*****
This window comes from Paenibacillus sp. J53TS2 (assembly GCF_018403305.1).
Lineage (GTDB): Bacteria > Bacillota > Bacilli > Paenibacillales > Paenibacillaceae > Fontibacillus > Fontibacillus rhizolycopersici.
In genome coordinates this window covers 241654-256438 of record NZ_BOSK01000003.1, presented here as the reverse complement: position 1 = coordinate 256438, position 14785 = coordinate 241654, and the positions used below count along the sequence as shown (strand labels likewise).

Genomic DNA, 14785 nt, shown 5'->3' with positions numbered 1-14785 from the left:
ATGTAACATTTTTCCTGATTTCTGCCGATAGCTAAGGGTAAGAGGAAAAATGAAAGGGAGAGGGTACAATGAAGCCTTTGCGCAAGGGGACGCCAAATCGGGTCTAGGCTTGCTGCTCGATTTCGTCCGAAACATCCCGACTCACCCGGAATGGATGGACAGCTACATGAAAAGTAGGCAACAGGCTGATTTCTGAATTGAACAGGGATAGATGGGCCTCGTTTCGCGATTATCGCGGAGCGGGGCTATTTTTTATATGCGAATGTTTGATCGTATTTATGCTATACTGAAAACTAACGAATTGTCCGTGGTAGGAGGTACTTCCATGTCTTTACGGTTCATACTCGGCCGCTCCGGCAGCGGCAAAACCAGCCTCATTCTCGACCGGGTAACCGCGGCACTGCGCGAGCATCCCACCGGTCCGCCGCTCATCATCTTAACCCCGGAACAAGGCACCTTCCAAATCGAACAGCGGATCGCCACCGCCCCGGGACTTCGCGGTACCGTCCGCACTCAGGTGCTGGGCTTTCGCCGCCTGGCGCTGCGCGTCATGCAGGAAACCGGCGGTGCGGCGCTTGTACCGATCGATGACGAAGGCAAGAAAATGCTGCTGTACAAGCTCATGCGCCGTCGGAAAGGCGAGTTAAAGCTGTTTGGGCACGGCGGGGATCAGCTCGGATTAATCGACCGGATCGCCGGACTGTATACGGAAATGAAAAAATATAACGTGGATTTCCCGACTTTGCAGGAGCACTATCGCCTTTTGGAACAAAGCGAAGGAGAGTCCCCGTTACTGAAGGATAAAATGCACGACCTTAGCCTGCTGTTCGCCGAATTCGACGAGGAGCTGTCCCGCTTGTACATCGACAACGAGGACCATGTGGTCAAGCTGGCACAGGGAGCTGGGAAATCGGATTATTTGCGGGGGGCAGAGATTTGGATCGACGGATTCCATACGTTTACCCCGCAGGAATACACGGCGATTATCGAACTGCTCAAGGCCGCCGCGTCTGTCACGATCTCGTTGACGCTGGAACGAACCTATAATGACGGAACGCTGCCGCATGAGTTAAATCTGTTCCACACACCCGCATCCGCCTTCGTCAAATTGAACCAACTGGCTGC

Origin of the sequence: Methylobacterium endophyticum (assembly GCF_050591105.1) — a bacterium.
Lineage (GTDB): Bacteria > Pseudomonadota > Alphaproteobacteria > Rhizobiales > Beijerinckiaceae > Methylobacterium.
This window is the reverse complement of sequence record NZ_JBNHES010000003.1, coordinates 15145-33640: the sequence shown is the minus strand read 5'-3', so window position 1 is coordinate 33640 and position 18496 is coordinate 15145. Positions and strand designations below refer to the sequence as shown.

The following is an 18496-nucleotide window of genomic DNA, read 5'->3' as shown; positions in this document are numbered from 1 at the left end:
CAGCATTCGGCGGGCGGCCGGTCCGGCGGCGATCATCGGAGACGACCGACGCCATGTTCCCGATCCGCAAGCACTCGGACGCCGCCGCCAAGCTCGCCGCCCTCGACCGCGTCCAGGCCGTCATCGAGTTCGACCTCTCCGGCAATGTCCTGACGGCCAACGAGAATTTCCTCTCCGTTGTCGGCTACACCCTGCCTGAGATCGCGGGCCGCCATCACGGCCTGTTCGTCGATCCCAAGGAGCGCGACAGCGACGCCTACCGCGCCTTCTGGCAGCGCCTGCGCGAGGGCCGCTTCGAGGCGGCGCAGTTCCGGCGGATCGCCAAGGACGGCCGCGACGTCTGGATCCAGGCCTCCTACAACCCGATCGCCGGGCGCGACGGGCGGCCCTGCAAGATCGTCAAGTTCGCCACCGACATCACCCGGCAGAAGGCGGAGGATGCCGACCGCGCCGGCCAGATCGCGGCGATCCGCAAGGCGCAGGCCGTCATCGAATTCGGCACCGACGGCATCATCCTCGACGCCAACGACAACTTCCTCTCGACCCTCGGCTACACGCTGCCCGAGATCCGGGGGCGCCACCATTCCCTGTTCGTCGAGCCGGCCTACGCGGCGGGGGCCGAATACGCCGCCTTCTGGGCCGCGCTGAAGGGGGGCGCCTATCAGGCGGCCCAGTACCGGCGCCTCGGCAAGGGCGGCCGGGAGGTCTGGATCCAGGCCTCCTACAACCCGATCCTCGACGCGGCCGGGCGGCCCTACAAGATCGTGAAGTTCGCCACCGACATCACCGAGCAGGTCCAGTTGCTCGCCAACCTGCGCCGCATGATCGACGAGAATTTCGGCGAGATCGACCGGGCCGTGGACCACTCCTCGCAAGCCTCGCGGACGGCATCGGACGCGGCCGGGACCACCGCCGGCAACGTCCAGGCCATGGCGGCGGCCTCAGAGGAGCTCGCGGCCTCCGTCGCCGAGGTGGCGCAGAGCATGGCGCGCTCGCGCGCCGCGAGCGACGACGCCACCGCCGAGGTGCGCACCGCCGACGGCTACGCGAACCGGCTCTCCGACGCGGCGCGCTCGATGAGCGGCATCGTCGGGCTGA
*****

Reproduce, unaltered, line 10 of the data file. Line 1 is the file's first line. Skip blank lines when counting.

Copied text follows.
CAGCATTCGGCGGGCGGCCGGTCCGGCGGCGATCATCGGAGACGACCGACGCCATGTTCCCGATCCGCAAGCACTCGGACGCCGCCGCCAAGCTCGCCGCCCTCGACCGCGTCCAGGCCGTCATCGAGTTCGACCTCTCCGGCAATGTCCTGACGGCCAACGAGAATTTCCTCTCCGTTGTCGGCTACACCCTGCCTGAGATCGCGGGCCGCCATCACGGCCTGTTCGTCGATCCCAAGGAGCGCGACAGCGACGCCTACCGCGCCTTCTGGCAGCGCCTGCGCGAGGGCCGCTTCGAGGCGGCGCAGTTCCGGCGGATCGCCAAGGACGGCCGCGACGTCTGGATCCAGGCCTCCTACAACCCGATCGCCGGGCGCGACGGGCGGCCCTGCAAGATCGTCAAGTTCGCCACCGACATCACCCGGCAGAAGGCGGAGGATGCCGACCGCGCCGGCCAGATCGCGGCGATCCGCAAGGCGCAGGCCGTCATCGAATTCGGCACCGACGGCATCATCCTCGACGCCAACGACAACTTCCTCTCGACCCTCGGCTACACGCTGCCCGAGATCCGGGGGCGCCACCATTCCCTGTTCGTCGAGCCGGCCTACGCGGCGGGGGCCGAATACGCCGCCTTCTGGGCCGCGCTGAAGGGGGGCGCCTATCAGGCGGCCCAGTACCGGCGCCTCGGCAAGGGCGGCCGGGAGGTCTGGATCCAGGCCTCCTACAACCCGATCCTCGACGCGGCCGGGCGGCCCTACAAGATCGTGAAGTTCGCCACCGACATCACCGAGCAGGTCCAGTTGCTCGCCAACCTGCGCCGCATGATCGACGAGAATTTCGGCGAGATCGACCGGGCCGTGGACCACTCCTCGCAAGCCTCGCGGACGGCATCGGACGCGGCCGGGACCACCGCCGGCAACGTCCAGGCCATGGCGGCGGCCTCAGAGGAGCTCGCGGCCTCCGTCGCCGAGGTGGCGCAGAGCATGGCGCGCTCGCGCGCCGCGAGCGACGACGCCACCGCCGAGGTGCGCACCGCCGACGGCTACGCGAACCGGCTCTCCGACGCGGCGCGCTCGATGAGCGGCATCGTCGGGCTGA